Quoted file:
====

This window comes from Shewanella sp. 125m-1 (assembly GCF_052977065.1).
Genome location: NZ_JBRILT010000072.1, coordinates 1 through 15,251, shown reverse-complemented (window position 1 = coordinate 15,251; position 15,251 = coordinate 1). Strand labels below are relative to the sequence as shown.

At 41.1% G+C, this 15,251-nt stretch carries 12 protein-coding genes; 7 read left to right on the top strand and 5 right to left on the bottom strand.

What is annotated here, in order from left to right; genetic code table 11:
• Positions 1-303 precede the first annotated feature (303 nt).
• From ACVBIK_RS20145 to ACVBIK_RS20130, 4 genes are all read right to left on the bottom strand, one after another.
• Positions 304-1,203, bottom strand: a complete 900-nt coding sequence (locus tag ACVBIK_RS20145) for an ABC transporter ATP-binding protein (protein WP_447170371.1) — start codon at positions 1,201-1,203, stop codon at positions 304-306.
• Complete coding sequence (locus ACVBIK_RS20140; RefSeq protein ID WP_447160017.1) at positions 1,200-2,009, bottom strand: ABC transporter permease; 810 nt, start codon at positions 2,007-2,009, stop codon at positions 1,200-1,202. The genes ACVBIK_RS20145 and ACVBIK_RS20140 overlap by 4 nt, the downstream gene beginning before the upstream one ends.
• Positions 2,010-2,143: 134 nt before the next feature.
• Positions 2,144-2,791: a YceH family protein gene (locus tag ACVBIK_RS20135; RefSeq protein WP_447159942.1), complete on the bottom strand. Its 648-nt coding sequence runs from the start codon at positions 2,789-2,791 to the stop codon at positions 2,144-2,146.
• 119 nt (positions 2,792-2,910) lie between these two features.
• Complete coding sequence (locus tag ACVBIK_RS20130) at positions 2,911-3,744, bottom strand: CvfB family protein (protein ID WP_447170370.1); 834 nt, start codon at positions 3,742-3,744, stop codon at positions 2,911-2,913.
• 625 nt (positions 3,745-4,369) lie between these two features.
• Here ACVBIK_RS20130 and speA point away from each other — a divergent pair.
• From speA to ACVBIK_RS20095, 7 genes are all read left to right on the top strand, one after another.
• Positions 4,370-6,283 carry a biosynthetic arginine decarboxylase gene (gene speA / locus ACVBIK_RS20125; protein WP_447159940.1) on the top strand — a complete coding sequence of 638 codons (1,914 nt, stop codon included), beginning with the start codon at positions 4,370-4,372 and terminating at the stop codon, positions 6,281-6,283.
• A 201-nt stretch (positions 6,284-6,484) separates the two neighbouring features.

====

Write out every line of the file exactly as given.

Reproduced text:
This window comes from Shewanella sp. 125m-1 (assembly GCF_052977065.1).
Genome location: NZ_JBRILT010000072.1, coordinates 1 through 15,251, shown reverse-complemented (window position 1 = coordinate 15,251; position 15,251 = coordinate 1). Strand labels below are relative to the sequence as shown.

At 41.1% G+C, this 15,251-nt stretch carries 12 protein-coding genes; 7 read left to right on the top strand and 5 right to left on the bottom strand.

What is annotated here, in order from left to right; genetic code table 11:
• Positions 1-303 precede the first annotated feature (303 nt).
• From ACVBIK_RS20145 to ACVBIK_RS20130, 4 genes are all read right to left on the bottom strand, one after another.
• Positions 304-1,203, bottom strand: a complete 900-nt coding sequence (locus tag ACVBIK_RS20145) for an ABC transporter ATP-binding protein (protein WP_447170371.1) — start codon at positions 1,201-1,203, stop codon at positions 304-306.
• Complete coding sequence (locus ACVBIK_RS20140; RefSeq protein ID WP_447160017.1) at positions 1,200-2,009, bottom strand: ABC transporter permease; 810 nt, start codon at positions 2,007-2,009, stop codon at positions 1,200-1,202. The genes ACVBIK_RS20145 and ACVBIK_RS20140 overlap by 4 nt, the downstream gene beginning before the upstream one ends.
• Positions 2,010-2,143: 134 nt before the next feature.
• Positions 2,144-2,791: a YceH family protein gene (locus tag ACVBIK_RS20135; RefSeq protein WP_447159942.1), complete on the bottom strand. Its 648-nt coding sequence runs from the start codon at positions 2,789-2,791 to the stop codon at positions 2,144-2,146.
• 119 nt (positions 2,792-2,910) lie between these two features.
• Complete coding sequence (locus tag ACVBIK_RS20130) at positions 2,911-3,744, bottom strand: CvfB family protein (protein ID WP_447170370.1); 834 nt, start codon at positions 3,742-3,744, stop codon at positions 2,911-2,913.
• 625 nt (positions 3,745-4,369) lie between these two features.
• Here ACVBIK_RS20130 and speA point away from each other — a divergent pair.
• From speA to ACVBIK_RS20095, 7 genes are all read left to right on the top strand, one after another.
• Positions 4,370-6,283 carry a biosynthetic arginine decarboxylase gene (gene speA / locus ACVBIK_RS20125; protein WP_447159940.1) on the top strand — a complete coding sequence of 638 codons (1,914 nt, stop codon included), beginning with the start codon at positions 4,370-4,372 and terminating at the stop codon, positions 6,281-6,283.
• A 201-nt stretch (positions 6,284-6,484) separates the two neighbouring features.